Saturday, July 26, 2008
Credit as a Source of Market Instability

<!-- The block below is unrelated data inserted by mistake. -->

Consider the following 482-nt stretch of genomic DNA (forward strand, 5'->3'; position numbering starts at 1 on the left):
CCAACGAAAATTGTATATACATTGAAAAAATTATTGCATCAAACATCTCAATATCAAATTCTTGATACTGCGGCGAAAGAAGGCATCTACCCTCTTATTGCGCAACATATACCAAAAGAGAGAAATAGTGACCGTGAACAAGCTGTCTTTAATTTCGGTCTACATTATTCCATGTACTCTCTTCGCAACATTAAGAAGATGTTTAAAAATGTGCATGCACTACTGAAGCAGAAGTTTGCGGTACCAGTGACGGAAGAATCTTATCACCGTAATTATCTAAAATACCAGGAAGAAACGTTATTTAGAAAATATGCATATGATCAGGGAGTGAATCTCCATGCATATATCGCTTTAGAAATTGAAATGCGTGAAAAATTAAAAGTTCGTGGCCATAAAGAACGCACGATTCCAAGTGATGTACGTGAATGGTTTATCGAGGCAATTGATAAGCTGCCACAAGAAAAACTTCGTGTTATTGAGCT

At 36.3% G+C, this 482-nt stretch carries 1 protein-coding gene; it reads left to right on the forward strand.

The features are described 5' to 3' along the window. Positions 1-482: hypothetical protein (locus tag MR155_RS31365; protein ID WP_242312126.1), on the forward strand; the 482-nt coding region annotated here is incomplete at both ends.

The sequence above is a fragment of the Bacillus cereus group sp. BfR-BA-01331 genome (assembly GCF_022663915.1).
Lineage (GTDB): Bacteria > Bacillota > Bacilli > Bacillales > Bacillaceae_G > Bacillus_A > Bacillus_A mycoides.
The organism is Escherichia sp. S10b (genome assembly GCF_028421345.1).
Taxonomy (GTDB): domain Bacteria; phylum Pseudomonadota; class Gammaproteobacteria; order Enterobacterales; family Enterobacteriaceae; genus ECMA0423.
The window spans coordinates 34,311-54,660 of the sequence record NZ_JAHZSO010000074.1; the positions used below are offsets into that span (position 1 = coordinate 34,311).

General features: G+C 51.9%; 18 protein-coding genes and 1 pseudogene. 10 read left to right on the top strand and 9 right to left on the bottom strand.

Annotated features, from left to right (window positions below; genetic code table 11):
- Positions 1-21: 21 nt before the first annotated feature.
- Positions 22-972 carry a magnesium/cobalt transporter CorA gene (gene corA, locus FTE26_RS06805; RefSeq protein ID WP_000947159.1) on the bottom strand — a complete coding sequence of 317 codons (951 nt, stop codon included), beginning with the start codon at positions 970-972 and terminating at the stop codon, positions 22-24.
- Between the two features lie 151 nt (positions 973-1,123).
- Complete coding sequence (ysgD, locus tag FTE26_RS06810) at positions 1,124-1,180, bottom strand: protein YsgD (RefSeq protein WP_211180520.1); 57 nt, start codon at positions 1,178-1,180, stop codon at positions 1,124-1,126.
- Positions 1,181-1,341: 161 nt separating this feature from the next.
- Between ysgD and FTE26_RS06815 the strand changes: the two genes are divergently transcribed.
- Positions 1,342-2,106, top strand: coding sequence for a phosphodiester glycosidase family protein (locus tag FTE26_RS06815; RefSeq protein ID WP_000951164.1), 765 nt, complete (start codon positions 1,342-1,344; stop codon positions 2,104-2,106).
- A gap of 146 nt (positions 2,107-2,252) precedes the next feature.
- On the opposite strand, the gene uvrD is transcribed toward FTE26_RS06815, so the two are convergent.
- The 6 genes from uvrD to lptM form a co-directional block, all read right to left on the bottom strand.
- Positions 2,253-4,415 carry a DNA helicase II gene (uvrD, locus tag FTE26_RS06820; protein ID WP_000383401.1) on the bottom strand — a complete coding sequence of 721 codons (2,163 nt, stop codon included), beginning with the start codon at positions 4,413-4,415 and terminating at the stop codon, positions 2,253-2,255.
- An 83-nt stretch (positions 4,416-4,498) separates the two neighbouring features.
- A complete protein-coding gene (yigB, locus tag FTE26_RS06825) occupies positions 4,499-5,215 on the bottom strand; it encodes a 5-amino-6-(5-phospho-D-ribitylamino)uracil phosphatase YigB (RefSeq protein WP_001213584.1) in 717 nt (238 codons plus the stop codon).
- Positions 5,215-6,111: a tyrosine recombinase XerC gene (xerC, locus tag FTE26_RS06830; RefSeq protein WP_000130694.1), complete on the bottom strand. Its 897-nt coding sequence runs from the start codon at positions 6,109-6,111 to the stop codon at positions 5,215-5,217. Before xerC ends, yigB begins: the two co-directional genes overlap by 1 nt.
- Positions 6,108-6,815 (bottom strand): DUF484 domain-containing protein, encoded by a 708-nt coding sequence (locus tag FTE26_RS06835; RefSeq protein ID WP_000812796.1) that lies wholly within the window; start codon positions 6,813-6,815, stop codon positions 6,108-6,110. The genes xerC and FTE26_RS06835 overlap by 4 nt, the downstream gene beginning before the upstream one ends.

Banks are far more speculative endeavors than market prices reflect (perhaps until now). They always have been and could continue to be. Banks are the primary participants of market credit and credit is typically collateralized. Collateral is the speculative fever of the era. Nearly by definition. According to the Webster Dictionary collateral is "property (as securities) pledged by a borrower to protect the interests of the lender". Americans have typically held the majority of their wealth in the speculative collateral of that period. Weren't you in tech stocks in the late 90's, aren't you currently cutting spending to cover your mortgage? Don't blame congress, don't blame speculative sellers, blame the market's tolerance for credit. Credit has been the speculative class that is always revived. Not real estate, not equities, not commodities, not technological innovation.... Credit was extended to the tulip connoisseurs of the mid 17th century, credit was extended to the investors of the Japanese commercial real estate bubble, credit was extended to the "tigers", credit was extended in phenomenal portions to the American working class. Hence the reason why I am surprised that economists say the market will bounce back when housing prices bottom. The market will bounce back when the credit markets find a new source of collateral. And this time, I don't anticipate it will be the average American Consumer.